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Woman awarded $170k over kink in shop mat

·2-min read

A woman has been awarded more than $170,000 after tripping on a kinked wet weather mat at a shopping centre.

Pamela Kime, aged in her 60s, told the NSW District Court she still feels pain and restriction of movement in her right limbs four years after the incident in Salamander Bay Shopping Centre, north of Newcastle.

Only after falling on the mat at the centre's entrance in January 2017 did she notice a hump in it about 10 to 15 centimetres high, the court was told.

She took the centre management and its cleaning contractor to court, alleging they were negligent in managing the mats.

Mrs Kime also sought damages for the injuries caused, past and future domestic assistance and other issues.

The centre and contractor both denied all allegations of negligence and, if the court found otherwise, claimed the woman had also been negligent.

After viewing CCTV and hearing from witnesses to the incident, Judge Leonard Levy found the mat was "either left kinked at the time of roll-out, or became kinked as customer and trolley traffic passed over it".

The fact Mrs Kime fell on a humped section suggested that it had been present for some time, he said, discounting evidence from staff that they had inspected the mats and seen no hump.

"The evidence overwhelmingly supports the finding that, on a prospective view, the risk of harm of tripping on laid-out but kinked wet weather mats ... was plainly within the reasonable recognition and contemplation of both defendants," the judge said.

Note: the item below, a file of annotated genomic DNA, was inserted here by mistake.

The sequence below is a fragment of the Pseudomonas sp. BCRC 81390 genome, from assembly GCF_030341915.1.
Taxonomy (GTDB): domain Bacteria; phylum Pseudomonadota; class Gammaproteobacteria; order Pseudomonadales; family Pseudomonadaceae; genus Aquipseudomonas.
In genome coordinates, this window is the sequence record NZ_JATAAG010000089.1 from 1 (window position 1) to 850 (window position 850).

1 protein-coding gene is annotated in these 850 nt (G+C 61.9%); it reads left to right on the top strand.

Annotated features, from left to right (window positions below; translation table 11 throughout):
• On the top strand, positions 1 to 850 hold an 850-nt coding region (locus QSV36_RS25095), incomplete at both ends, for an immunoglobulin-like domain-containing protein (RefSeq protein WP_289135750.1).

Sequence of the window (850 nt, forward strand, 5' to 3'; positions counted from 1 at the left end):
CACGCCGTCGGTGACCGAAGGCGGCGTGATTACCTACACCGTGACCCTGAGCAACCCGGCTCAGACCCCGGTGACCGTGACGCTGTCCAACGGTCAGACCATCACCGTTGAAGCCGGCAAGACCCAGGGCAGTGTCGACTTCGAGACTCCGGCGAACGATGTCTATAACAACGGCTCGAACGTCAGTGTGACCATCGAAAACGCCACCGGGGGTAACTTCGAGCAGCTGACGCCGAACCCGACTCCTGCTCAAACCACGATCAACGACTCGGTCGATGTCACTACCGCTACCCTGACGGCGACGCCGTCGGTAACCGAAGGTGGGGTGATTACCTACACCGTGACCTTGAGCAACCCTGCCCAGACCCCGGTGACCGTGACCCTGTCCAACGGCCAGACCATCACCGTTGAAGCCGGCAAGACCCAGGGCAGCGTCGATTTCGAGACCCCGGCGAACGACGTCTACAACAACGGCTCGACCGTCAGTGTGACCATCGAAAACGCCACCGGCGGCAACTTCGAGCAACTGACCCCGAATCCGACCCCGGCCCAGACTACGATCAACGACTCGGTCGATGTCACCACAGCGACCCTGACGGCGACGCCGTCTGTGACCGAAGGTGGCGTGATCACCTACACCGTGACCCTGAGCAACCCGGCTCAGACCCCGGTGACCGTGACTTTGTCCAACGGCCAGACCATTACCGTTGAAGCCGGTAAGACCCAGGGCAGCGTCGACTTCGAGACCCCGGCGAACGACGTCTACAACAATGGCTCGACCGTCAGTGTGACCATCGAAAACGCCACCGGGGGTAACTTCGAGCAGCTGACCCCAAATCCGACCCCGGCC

The centre's system of inspecting wet weather mats every 15 to 20 minutes was deemed "inadequate" while the contractor's staff were found to have not undertaken "reasonable and identifiable steps" to inspect and correct for kinks, despite being in the area.

Mrs Kine, who the judge found to be a credible witness, testified she had difficulty walking more than 30 minutes and doing commonplace activities about the house, such as negotiating stairs, using ladders or kneeling.

"Whilst knee replacement surgery may alleviate some of those problems, it is uncertain as to whether she will be able to return to a full range of activities post-surgery," the judge said in the April 8 decision.

He awarded $2,054 in past expenses, $35,000 for pain relief and eventual right-knee replacement and $135,000 for pain and suffering.

That bill, and Mrs Kime's legal costs, will be split 60-40 by the shopping centre and its contractor.